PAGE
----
"Every dollar you don’t save in your 30s, 40s and 50s is a dollar that can’t compound. A $10,000 investment made at age 45 will be worth around $32,000 at age 65, assuming a 6% annualized return," she writes.
"Invest the same $10,000 at age 55 and it will be worth less than $18,000.”
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4. Don't take out a reverse mortgage in your 60s
With interest rates sky-high these days, taking out a mortgage these days isn't for the faint of heart.
But for financially pressed seniors, reverse mortgages might seem like the solution to a serious short-term problem. With this type of home equity loan, you can tap into your home's value to get a cash infusion either as a lump sum or in monthly installments.
The loan is repaid, with interest, when you die or sell the house.
You can take out a reverse mortgage starting at age 62, but Orman says that's risky.
"I've never been a fan of reverse mortgages and I'm never going to," she said on her podcast in September.
"I would never advise to do one in a million years."
In her view, it's best to treat a reverse mortgage as a last resort for emergency money, and to wait as long as you possibly can before going that route.
5. Don't go without a will
"Do you have your estate planning in place? If not, you might want to think again," Orman wrote on Oprah.com.
While everybody needs a will, most Americans don't have one and lack other important end-of-life documents.
Orman believes people tend to overthink and complicated what can actually be a simple process. "What is hard about talking through and making plans to protect each other and your loved ones? That’s all estate planning is," she says. "It is neither hard nor expensive to create the handful of documents you need," Orman says. Those documents include:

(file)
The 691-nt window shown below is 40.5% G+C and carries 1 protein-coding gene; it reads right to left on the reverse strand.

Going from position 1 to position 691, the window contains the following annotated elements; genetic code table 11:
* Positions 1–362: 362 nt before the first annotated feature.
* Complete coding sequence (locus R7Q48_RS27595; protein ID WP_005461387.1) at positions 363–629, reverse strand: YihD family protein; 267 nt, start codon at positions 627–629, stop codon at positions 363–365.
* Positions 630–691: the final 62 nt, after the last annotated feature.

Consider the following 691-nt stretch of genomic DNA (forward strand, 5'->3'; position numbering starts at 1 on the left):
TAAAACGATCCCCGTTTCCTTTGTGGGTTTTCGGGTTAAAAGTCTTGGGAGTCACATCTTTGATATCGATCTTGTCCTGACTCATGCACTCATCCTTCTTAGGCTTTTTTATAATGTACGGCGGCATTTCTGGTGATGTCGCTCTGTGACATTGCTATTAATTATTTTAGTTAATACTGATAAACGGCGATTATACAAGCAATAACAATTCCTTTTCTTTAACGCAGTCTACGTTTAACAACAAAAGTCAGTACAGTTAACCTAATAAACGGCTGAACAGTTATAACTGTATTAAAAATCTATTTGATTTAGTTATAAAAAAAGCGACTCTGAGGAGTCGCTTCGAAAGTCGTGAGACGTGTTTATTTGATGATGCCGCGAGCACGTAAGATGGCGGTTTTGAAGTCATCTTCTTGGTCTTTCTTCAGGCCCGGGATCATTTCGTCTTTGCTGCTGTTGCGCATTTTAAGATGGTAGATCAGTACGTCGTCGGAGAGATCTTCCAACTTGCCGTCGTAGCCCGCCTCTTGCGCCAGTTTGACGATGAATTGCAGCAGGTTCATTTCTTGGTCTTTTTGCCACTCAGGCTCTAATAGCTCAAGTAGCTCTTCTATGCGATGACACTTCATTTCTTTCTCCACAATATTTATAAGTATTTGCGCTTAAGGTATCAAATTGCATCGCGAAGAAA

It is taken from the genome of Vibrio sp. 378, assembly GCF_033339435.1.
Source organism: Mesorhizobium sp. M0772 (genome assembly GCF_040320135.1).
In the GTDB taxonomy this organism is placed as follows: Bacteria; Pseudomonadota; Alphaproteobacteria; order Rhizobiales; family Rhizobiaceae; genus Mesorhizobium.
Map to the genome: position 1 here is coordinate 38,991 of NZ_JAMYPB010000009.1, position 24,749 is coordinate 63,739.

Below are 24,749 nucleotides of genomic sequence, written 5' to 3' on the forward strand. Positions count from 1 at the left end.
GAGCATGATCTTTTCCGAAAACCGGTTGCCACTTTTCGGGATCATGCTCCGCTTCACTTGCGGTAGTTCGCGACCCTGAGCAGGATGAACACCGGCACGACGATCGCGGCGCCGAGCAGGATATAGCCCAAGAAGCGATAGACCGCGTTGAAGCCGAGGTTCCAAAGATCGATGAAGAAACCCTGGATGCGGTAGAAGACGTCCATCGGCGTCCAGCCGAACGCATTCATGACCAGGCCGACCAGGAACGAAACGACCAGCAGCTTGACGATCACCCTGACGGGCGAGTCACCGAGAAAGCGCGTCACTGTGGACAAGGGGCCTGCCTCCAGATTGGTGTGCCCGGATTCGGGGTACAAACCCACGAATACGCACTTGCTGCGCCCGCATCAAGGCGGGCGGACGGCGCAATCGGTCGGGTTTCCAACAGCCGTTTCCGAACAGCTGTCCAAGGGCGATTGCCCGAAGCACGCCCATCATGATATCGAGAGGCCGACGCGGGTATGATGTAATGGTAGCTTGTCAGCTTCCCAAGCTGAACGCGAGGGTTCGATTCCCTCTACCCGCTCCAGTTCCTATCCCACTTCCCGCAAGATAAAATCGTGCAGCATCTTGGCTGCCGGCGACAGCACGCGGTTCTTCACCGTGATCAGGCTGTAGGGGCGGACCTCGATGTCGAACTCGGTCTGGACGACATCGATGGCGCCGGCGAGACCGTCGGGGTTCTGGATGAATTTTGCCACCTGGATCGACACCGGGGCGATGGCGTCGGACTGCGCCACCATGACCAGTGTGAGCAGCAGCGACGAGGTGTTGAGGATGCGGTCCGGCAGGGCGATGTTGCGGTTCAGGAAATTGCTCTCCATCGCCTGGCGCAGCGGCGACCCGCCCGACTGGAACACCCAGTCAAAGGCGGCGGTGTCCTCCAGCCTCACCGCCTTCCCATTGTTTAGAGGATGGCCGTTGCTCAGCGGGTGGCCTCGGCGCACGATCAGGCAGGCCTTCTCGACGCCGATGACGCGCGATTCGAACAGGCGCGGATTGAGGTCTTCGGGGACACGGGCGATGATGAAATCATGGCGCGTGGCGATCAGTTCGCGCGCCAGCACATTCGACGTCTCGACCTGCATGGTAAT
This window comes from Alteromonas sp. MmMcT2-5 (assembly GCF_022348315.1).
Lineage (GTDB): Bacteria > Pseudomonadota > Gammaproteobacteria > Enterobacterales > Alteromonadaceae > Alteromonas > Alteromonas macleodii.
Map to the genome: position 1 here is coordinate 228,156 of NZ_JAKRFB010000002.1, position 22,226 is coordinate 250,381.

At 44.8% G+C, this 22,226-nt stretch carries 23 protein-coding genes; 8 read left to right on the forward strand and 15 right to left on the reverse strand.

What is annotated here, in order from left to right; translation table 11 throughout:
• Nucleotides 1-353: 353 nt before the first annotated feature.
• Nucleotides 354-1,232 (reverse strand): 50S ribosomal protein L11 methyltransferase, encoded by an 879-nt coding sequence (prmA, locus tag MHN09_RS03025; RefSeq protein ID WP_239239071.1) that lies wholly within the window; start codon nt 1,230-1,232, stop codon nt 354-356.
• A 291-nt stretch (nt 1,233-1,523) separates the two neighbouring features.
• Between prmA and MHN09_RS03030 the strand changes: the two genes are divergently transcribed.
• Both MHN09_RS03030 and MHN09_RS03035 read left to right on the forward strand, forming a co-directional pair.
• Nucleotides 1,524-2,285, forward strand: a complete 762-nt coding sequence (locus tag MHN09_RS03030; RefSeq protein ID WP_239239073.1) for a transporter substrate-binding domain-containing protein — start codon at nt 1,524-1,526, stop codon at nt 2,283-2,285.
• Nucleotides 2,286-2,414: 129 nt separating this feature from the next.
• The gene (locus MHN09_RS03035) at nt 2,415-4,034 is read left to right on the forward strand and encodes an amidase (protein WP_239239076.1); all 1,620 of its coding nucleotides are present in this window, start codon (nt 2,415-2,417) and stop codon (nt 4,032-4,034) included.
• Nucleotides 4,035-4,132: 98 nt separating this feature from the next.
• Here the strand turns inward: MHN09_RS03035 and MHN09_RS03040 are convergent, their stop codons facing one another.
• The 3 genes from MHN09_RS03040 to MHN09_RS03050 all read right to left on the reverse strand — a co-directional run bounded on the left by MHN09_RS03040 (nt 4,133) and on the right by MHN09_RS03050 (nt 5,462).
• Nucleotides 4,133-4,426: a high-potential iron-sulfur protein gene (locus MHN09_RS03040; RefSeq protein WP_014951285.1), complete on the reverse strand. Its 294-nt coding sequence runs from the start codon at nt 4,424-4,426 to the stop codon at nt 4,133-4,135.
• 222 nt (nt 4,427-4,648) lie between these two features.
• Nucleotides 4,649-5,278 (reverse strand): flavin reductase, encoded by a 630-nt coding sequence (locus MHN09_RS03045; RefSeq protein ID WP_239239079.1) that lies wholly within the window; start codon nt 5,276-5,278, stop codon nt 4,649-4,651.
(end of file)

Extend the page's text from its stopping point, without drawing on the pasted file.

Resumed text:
A will detailing who gets what after you die. But if you have only a will, your loved ones will likely be required to go through the court process of probate.
A revocable living trust allowing your family to avoid probate after your death and putting someone (of your choice) in charge to handle your affairs should you become unable to do so while still alive.
A financial power of attorney appointing someone to act on your behalf to handle your finances.
A durable power of attorney for health care laying out all your medical care wishes should you become too sick to discuss them with a doctor. "Step back for a sec and think about what those four documents deliver. Peace of mind," Orman says in the blog post. "Again, how is that a difficult conversation?"
Don't be afraid to bring in expert help
While Suze Orman has some great advice on how to handle your finances, sometimes it pays to find an expert who can sit down with you to help with your particular plans and goals.
Preparing your finances for retirement can be taxing, especially given current inflation rates and a looming recession.
According to data by the Federal Reserve Board, only 40% of non-retirees feel confident about their retirement savings — clearly many Americans could use help navigating their finances and making sure their assets are protected.
Working with a financial advisor is often a smart move, and it’s better to get started sooner rather than later.
Since many people find it overwhelming to find a suitable and trusted professional, there are free online services designed to match you with a pre-screened financial advisor who will meet your unique needs.
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This article provides information only and should not be construed as advice. It is provided without warranty of any kind.